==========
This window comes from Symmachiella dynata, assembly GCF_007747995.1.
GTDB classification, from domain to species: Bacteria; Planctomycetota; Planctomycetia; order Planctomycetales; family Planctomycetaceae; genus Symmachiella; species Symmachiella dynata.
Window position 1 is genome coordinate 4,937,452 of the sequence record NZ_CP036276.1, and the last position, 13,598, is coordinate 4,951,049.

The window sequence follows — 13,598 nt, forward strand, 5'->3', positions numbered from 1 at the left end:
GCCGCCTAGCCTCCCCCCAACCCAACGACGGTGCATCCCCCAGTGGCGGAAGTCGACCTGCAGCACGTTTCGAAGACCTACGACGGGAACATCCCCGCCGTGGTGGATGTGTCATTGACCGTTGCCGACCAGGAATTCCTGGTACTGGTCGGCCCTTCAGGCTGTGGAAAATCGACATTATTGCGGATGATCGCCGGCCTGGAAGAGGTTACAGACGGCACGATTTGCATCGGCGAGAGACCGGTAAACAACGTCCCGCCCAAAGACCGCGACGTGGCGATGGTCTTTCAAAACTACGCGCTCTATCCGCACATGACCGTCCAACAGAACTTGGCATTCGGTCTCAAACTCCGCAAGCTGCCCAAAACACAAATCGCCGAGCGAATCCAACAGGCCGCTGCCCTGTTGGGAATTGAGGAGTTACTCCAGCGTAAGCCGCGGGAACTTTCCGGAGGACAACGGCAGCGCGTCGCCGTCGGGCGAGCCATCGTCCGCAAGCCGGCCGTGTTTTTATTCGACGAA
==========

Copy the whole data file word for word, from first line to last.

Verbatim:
This window comes from Symmachiella dynata, assembly GCF_007747995.1.
GTDB classification, from domain to species: Bacteria; Planctomycetota; Planctomycetia; order Planctomycetales; family Planctomycetaceae; genus Symmachiella; species Symmachiella dynata.
Window position 1 is genome coordinate 4,937,452 of the sequence record NZ_CP036276.1, and the last position, 13,598, is coordinate 4,951,049.

The window sequence follows — 13,598 nt, forward strand, 5'->3', positions numbered from 1 at the left end:
GCCGCCTAGCCTCCCCCCAACCCAACGACGGTGCATCCCCCAGTGGCGGAAGTCGACCTGCAGCACGTTTCGAAGACCTACGACGGGAACATCCCCGCCGTGGTGGATGTGTCATTGACCGTTGCCGACCAGGAATTCCTGGTACTGGTCGGCCCTTCAGGCTGTGGAAAATCGACATTATTGCGGATGATCGCCGGCCTGGAAGAGGTTACAGACGGCACGATTTGCATCGGCGAGAGACCGGTAAACAACGTCCCGCCCAAAGACCGCGACGTGGCGATGGTCTTTCAAAACTACGCGCTCTATCCGCACATGACCGTCCAACAGAACTTGGCATTCGGTCTCAAACTCCGCAAGCTGCCCAAAACACAAATCGCCGAGCGAATCCAACAGGCCGCTGCCCTGTTGGGAATTGAGGAGTTACTCCAGCGTAAGCCGCGGGAACTTTCCGGAGGACAACGGCAGCGCGTCGCCGTCGGGCGAGCCATCGTCCGCAAGCCGGCCGTGTTTTTATTCGACGAA